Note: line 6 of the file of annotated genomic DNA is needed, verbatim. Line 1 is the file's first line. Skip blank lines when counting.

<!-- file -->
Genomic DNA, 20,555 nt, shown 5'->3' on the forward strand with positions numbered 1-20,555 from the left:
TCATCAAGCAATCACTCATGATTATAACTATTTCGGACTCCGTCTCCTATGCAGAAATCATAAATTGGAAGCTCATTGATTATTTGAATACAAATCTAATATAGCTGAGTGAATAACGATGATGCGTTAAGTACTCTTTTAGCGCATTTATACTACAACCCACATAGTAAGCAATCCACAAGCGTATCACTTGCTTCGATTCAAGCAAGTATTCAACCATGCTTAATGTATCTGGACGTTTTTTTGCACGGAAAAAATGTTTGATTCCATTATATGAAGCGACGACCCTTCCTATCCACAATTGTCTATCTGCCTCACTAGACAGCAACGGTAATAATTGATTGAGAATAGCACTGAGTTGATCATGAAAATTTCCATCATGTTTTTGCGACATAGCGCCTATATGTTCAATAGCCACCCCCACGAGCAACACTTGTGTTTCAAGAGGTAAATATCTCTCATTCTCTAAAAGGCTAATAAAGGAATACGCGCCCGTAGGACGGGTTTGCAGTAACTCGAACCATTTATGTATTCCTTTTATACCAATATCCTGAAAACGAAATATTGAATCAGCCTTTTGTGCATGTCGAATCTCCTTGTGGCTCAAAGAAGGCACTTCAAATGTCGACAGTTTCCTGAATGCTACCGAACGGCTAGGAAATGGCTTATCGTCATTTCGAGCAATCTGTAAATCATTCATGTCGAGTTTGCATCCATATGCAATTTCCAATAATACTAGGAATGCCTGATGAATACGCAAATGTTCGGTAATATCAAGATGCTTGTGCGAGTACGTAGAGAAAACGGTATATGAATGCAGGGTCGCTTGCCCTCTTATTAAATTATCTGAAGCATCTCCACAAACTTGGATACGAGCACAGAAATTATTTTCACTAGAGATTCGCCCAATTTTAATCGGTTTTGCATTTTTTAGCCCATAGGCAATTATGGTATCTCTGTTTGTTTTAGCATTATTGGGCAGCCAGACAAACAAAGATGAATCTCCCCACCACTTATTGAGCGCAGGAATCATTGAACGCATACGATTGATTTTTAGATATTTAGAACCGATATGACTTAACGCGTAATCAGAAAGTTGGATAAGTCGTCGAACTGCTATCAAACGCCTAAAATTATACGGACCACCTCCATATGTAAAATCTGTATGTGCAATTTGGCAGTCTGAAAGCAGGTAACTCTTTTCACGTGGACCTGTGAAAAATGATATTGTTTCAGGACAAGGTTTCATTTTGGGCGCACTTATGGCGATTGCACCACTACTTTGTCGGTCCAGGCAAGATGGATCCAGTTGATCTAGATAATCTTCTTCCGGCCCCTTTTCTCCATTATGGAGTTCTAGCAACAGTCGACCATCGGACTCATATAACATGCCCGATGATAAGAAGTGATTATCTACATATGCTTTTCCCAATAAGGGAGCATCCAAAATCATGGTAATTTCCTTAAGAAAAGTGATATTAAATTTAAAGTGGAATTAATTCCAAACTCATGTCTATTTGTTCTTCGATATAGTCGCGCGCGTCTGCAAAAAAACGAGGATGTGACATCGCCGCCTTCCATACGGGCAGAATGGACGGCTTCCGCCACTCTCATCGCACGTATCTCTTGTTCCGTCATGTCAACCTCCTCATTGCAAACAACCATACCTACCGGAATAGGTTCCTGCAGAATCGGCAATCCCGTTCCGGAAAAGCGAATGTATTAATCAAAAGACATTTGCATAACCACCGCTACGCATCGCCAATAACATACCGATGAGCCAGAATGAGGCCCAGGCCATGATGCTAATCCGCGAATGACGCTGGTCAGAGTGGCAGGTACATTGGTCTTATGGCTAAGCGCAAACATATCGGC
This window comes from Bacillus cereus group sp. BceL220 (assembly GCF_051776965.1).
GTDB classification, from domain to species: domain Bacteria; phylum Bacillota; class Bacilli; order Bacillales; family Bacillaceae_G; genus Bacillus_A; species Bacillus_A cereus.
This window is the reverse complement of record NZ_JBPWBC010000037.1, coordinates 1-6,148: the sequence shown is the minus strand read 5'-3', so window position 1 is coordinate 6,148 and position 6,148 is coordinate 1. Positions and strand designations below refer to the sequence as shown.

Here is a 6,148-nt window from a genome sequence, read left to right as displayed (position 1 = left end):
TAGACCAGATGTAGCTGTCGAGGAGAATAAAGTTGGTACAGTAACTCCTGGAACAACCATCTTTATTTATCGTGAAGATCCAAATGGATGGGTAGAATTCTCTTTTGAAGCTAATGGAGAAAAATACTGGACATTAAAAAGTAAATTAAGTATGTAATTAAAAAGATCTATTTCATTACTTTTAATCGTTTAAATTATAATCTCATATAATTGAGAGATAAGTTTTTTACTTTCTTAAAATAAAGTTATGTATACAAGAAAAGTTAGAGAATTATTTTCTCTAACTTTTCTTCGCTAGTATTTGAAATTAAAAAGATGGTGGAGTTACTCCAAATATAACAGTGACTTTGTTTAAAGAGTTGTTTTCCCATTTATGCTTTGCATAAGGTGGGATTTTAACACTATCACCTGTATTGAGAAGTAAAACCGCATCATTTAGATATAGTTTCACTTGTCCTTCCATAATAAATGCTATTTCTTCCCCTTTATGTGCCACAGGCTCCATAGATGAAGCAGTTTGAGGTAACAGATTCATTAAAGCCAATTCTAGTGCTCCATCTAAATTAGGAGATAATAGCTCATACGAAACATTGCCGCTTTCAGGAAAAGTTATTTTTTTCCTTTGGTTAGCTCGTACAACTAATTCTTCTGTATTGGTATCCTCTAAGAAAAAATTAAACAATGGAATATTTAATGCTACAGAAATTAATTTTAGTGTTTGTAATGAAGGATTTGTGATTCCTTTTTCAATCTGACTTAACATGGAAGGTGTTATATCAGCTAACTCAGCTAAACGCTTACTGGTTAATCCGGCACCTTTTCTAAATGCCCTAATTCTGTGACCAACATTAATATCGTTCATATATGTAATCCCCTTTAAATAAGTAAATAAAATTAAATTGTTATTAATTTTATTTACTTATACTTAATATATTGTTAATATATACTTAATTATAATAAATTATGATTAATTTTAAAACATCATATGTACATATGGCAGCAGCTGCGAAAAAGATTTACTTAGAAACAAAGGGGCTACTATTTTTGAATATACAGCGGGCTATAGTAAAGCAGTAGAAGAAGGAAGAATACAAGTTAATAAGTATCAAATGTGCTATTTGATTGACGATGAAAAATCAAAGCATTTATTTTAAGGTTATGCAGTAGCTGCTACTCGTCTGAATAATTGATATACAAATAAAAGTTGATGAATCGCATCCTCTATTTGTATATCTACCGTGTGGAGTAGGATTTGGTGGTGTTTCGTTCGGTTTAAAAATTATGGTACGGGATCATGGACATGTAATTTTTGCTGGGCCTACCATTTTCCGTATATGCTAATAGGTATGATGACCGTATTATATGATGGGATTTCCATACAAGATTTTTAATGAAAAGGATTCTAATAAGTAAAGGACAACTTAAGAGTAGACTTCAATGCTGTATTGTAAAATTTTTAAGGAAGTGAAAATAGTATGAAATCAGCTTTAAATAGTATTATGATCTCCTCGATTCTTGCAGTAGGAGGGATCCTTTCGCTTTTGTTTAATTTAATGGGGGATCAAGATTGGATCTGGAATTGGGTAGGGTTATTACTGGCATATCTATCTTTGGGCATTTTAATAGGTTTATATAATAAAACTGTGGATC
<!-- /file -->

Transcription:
Here is a 6,148-nt window from a genome sequence, read left to right as displayed (position 1 = left end):